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Chris Hays

Christopher Hays

D. Wilson Moore Professor of Old Testament and Ancient Near Eastern Studies

BA, Amherst College
MDiv, Princeton Theological Seminary
MA, University of California, Los Angeles
PhD, Emory University

Courses Taught

LG506/806: Advanced Hebrew Grammar

LG533/833: Beginning Ugaritic

LG534/834: Ugaritic II: Special Topics

LG535/835: Beginning Akkadian

LG536/836: Advanced Akkadian

OT500: Introduction to the Old Testament

OT506: Hebrew Exegesis of Isaiah 1-39

OT506: Hebrew Exegesis of Isaiah 40-66

OT833/533: Ancient Near Eastern History, Literature, and Culture

OT576: Experiencing the Land of the Bible (Immersion course in Israel/Palestine)

Textual Criticism of the Hebrew Bible

Israelite Religion in its Ancient Near Eastern Context (PhD seminar)

History and Historiography of Ancient Israel (PhD seminar)


Manfred Lautenschlaeger Symposium Grant, 2016 (15,000€)

Emory University Research Grant, 2013-14 ($5,000, with Brent A. Strawn and Joel M. LeMon)

Manfred Lautenschlaeger Award for Theological Promise, 2013 ($10,000)

ECF Endowment, Global Studies and Research, 2012 ($5000)

Louisville Institute Sabbatical Grant for Researchers, 2010-11 ($31,000)

Society of Biblical Literature Regional Scholar, Pacific Coast Region nominee, 2010

Fuller Theological Seminary Education/Culture Fellowship Grant, Summer 2010 ($5,000)

Solomon Fellowship Travel Grant, Board of Rabbis of Southern California, Summer 2010

Areas of Expertise

Old Testament, Prophets, Semitic languages, Ancient Near Eastern context

Current Research

Isaiah: A Commentary. Old Testament Library. Louisville: Westminster John Knox, in preparation.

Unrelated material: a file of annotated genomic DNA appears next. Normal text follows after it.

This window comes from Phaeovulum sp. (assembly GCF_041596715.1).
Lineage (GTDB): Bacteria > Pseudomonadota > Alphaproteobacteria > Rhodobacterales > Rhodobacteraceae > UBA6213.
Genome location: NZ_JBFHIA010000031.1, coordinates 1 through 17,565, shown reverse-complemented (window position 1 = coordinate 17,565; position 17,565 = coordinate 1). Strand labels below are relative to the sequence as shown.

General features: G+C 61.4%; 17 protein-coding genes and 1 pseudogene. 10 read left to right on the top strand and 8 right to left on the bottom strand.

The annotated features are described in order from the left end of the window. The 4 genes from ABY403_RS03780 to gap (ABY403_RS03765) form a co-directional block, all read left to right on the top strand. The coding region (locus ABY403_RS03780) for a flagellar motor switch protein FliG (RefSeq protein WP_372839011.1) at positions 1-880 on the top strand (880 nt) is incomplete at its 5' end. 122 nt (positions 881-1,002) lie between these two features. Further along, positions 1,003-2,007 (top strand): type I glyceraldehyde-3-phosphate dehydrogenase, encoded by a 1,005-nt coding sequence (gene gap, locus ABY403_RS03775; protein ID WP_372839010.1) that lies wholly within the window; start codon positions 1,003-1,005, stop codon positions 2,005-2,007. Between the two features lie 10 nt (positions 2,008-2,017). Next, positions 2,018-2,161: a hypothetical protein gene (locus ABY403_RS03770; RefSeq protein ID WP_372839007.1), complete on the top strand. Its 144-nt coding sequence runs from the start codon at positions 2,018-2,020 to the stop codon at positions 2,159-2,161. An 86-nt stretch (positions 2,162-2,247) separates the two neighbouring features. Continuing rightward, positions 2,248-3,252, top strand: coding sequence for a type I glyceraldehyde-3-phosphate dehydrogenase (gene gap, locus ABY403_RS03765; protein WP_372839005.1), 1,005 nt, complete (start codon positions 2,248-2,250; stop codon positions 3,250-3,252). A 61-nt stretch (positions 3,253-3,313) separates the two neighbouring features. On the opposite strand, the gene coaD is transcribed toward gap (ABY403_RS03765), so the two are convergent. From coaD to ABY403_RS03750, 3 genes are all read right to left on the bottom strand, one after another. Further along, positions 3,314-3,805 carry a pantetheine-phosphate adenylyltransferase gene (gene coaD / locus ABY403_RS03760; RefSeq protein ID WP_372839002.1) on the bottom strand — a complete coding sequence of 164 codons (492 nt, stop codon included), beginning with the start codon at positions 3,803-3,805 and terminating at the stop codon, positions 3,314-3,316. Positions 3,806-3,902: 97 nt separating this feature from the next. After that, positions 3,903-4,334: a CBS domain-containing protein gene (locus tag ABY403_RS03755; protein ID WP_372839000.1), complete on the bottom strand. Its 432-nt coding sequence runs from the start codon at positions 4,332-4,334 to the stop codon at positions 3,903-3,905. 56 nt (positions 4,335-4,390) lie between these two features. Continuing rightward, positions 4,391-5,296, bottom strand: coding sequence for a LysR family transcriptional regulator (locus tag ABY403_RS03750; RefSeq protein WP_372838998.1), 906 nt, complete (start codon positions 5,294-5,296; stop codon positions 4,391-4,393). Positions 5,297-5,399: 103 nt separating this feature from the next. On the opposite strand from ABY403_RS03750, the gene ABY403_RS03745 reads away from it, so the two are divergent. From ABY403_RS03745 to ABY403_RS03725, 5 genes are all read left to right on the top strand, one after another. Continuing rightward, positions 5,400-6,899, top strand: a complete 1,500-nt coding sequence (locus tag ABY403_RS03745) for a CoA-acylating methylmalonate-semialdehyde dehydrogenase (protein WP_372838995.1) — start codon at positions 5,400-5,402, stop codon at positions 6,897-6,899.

“The Scriptures are exceedingly ‘respiratory’: they breathe in the culture of their times, and breathe it back out in a different form. To the reader who learns to breathe the same air—the one who becomes familiar with the context—it is increasingly hard to believe that he or she once read the Bible without it. Reading the Hebrew Scriptures in context is intoxicating, like breathing pure oxygen: everything is clearer and sharper, and the energy is immeasurably higher.”


Dr. Hays, in his book Hidden Riches: A Sourcebook for the Comparative Study of the Hebrew Bible and the Ancient Near East


Christopher Hays joined the Fuller faculty in 2008. He is also a research associate of the University of Pretoria, South Africa. He will serve as the US State Department Educational and Cultural Affairs Annual Professor at the Albright Institute of Archaeological Research in Jerusalem for 2022–23, and he served as president of the Pacific Coast Region of Society of Biblical Literature in 2017–18.

Dr. Hays is the author of Hidden Riches: A Textbook for the Comparative Study of the Old Testament and the Ancient Near East (2014), The Origins of Isaiah 24–27 (2019), and Death in the Iron Age II and in First Isaiah (2011). The latter won the Manfred Lautenschlaeger Award for Theological Promise in 2013.

He has written the Isaiah commentary in the New Oxford Bible Commentary, and is working on the Isaiah commentary in the Old Testament Library series, having translated the book for the Common English Bible.

Hays teaches courses in Old Testament and directs the master’s program in Ancient Near Eastern Studies in the School of Mission and Theology. He has participated in archaeological research in Israel and conducts study trips there. His languages include Hebrew, Akkadian, Ugaritic, Aramaic, Greek, and Latin. In 2022, he completed a master’s degree in Egyptology at UCLA.

Hays is ordained in the Presbyterian Church (USA).

View Hays’s CV, which includes a list of his current publications.

Featured Publications